Satya: Benevolent Truthfulness

Home: San Diego, CA

On Saturday morning, I attended an early morning yoga class where the focus was the yama of satya, benevolent truthfulness. I think one of the hardest truths to accept in life is that we often are what we criticize. Suddenly, I found myself hot and heavy, ready, lost in passion – becoming the person whom I had chastised him for being. Through the experience, I got lost in pleasure. I compromised my integrity, my boundaries, and everything I had been building. Rather than regretting the experience and beating myself up for it, I decided to observe my reaction and as a result was provided with a new perspective.

As I reflected on my actions, I thought of him. The one that I had cut off for precisely the same behavior I was partaking in. Suddenly, I understood. It was fun, it was light, it was airy. The flow of the erotically charged experience was far less terrifying than the potential of true love. True love meant being seen – as a work in progress, as an imperfect human being, as someone that was just trying their best. As I dove deeper into my new found understanding, I felt a sense of compassion arise within my heart. The raging fires of anger that had been brewing were appeased by the waters of empathy and understanding. He, who was part of my life for most of my life, has unknowingly been one of my greatest teachers – even at a distance, without communication. Alex has been my greatest mirror  up to date. It’s the real reason I ran way. It’s the real reason for the anger, for the rage. Truly looking in the mirror and owning what you see isn’t always the easiest of tasks.

As the day continued to evolve, I sat in silence forced to drink some of my own medicine. You can’t undo the past. You can only act differently moving forward. Integrity. Boundaries. Forgiveness. The longer I sat in silence, the longer I  was able to peel layers back. Another realization made its way to the surface: a deep seated (false) belief that men are only interested in me for transient experiences. You’re exotic. You’re sexy. You ooze sexual energy. You have beautiful legs. You have amazing lips. I love your neck. I had subconsciously accepted that I was an object somewhere on my life path.  It wasn’t an idea anyone in particular had enforced upon me, but rather a belief I took upon my own. This new awareness, allowed me to more deeply understand the repeating patterns of the past five years. While there had been trauma and life hadn’t externally been perfect, there was no longer a reason I needed to hold on to the mechanisms I adapted to survive some difficult times in earlier years.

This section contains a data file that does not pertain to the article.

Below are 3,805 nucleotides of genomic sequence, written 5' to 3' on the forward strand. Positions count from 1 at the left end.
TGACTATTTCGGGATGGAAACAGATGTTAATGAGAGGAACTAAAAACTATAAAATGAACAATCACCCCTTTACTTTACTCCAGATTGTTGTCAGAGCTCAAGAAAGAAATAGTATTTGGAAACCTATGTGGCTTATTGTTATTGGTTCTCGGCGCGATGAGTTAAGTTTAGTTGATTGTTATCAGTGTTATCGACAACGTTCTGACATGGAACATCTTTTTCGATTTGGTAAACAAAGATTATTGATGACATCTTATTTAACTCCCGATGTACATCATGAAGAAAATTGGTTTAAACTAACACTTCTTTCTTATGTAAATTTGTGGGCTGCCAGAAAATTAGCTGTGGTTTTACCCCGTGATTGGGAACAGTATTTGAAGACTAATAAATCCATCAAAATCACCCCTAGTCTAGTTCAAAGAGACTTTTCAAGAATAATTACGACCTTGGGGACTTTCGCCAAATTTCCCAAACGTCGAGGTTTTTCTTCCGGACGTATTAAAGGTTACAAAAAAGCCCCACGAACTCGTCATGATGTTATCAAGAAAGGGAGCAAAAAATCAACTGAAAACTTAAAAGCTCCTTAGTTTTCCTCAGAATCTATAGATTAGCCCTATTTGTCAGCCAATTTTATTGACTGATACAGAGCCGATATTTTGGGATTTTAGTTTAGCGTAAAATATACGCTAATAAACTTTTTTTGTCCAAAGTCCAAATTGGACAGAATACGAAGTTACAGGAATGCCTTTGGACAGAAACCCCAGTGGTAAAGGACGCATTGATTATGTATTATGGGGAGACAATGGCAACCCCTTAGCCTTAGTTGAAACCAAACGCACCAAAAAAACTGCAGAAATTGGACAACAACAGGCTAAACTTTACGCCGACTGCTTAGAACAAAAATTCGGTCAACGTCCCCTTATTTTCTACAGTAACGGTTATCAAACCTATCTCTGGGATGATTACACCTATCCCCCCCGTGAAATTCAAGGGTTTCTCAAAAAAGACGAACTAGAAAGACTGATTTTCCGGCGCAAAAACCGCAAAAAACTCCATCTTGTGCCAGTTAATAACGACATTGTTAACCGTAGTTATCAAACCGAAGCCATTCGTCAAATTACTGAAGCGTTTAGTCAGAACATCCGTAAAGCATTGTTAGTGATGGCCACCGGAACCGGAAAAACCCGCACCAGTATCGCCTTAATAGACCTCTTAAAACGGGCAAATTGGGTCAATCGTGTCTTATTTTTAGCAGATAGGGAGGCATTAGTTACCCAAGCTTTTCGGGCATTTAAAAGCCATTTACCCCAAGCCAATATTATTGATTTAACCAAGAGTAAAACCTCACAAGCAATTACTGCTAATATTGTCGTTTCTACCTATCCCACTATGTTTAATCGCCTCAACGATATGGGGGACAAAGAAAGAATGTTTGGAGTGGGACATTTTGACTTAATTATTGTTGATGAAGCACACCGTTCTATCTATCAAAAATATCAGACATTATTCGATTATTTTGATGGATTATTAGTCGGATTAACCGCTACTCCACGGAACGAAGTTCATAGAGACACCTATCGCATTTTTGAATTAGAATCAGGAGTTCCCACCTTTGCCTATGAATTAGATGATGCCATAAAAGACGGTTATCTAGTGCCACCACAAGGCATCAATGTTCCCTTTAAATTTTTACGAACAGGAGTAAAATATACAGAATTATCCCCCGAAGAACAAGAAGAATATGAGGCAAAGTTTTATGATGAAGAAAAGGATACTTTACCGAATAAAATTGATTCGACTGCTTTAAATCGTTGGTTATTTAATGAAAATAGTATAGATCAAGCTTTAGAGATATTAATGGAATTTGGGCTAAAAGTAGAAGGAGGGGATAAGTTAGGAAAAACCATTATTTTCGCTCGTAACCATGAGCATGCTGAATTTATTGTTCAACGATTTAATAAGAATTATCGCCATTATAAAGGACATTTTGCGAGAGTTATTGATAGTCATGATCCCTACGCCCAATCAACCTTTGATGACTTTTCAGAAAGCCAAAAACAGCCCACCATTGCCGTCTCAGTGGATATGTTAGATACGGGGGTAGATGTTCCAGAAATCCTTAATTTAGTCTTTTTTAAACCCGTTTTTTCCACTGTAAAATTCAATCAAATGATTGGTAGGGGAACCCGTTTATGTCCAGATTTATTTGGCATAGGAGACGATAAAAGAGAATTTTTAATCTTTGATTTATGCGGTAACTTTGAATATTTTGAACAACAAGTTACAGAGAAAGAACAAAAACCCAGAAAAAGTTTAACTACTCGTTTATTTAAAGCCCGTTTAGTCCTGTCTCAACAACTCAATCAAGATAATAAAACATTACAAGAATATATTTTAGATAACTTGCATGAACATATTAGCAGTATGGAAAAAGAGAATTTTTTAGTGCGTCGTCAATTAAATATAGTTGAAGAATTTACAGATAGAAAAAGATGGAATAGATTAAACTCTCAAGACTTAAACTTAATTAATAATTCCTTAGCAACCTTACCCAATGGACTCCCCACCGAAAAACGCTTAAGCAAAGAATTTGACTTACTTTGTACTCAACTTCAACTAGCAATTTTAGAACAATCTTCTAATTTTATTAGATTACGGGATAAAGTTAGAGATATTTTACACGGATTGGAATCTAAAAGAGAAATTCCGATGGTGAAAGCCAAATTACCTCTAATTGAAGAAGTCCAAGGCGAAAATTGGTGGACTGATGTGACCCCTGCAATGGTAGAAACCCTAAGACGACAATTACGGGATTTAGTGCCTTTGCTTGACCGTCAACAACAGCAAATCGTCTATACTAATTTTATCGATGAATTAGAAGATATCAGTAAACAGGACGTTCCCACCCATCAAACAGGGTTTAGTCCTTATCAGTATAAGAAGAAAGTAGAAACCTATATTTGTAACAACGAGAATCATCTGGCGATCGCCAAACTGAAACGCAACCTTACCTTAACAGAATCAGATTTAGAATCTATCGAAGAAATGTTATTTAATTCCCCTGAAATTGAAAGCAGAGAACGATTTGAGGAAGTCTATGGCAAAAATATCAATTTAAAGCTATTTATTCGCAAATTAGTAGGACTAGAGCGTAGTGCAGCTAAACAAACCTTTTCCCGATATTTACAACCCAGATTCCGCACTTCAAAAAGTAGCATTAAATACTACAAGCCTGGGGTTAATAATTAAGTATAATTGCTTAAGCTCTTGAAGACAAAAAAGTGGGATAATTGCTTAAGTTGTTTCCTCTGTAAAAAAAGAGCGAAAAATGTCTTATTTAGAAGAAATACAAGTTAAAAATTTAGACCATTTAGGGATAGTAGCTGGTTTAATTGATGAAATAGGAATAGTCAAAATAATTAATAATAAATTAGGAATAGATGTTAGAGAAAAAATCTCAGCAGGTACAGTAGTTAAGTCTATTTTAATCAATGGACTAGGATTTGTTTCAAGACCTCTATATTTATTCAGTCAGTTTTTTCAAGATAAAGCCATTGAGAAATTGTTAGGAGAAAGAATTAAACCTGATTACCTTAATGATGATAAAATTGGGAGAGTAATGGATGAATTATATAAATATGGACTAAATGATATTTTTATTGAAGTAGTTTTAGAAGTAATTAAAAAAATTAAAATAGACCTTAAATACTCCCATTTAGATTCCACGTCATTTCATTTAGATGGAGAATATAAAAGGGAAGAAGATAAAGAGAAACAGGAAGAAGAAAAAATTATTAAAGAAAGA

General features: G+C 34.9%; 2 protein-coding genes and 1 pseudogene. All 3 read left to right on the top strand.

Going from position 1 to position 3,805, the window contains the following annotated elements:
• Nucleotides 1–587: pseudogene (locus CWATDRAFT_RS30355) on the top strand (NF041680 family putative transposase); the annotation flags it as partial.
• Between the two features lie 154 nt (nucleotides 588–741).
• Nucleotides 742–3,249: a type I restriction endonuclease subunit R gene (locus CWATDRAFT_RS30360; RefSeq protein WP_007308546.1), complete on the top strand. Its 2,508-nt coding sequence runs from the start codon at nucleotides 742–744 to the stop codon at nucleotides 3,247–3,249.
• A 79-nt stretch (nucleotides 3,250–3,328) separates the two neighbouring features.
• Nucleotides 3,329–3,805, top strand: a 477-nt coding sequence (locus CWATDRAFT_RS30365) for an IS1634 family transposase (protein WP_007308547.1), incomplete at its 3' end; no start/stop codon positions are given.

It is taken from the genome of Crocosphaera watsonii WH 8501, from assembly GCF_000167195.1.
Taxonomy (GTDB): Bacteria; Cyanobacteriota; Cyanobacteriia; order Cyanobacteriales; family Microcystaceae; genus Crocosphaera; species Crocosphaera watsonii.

Some days ago, I talked about the Hawaiian practice of Ho’oponopono: I’m sorry. Please forgive me. Thank you. I love you. If there is someone in your life that you feel the need to “clear the air”  with, but are hesitant to contact them due to fear of a trigger, shame, or some other reason, it’s best to talk to a therapist or trusted counsel to process the situation. As much as we’d like the human experience to be able to fit in neat little boxes, the truth is that life is messy. We get triggered. We overreact. We misinterpret and don’t communicate. We carry hard experiences in silence further cultivating shame and thus the cycles continue.

One of my spiritual teachers, had taught me of a forgiveness practice when reaching out to a particular individual was not the wisest path. She mentioned that with the assistance of divine guidance (or a therapist!), you could meditate on the situation for a fruitful release. A release that was for the highest good for everyone involved. I thought about Tony, the guy that was my initiator into the spiritual world. When I met Tony, he was deeply struggling with the external factors in his life. Yet amongst all his struggles the most difficult was letting his ex-girlfriend go – the one he thought was the love of his life. As he continued to learn and heal, he once shared with me, that as he was working on making amends with the people in his life, if it wasn’t possible to contact them, he’d pray for them. He’d pray for their healing, their well-being, and their happiness. To his day, I still look back to this practice of his to remind me of the meaning of true love.

I’m not perfect. None of us are. I sincerely believe that most of us have the best intentions at heart even if the execution is poor. Often times, execution of any particular situation is simply neural pathway memory or “this is always how I do this”.  Some of our patterns are so deeply engrained within our subconscious mind that many times we really don’t know how to do better even if we want to. We becomes servants of our subconscious minds bound to unhealthy patterns – craving to be set free. 

I read a Medium article about the authentic self and came across the following quote that really struck a deep chord: “Authenticity is not about discarding the parts of yourself you don’t like. It’s about embracing them and all the discomfort they bring.” So here’s your Sunday sermon reminding you that perhaps you don’t have to be perfect or even good. A reminder that being hard on yourself doesn’t accomplish more. An additional reminder that it is possible to set yourself free. Re-programming neural pathways takes work, takes time, and it’s not a path of instant gratification. It may involve therapy, meditation, yoga, giving up things that you once thought were the answer. It’s the path of the humble warrior, baddha Virabhadrasana. It’s the path to setting yourself free.

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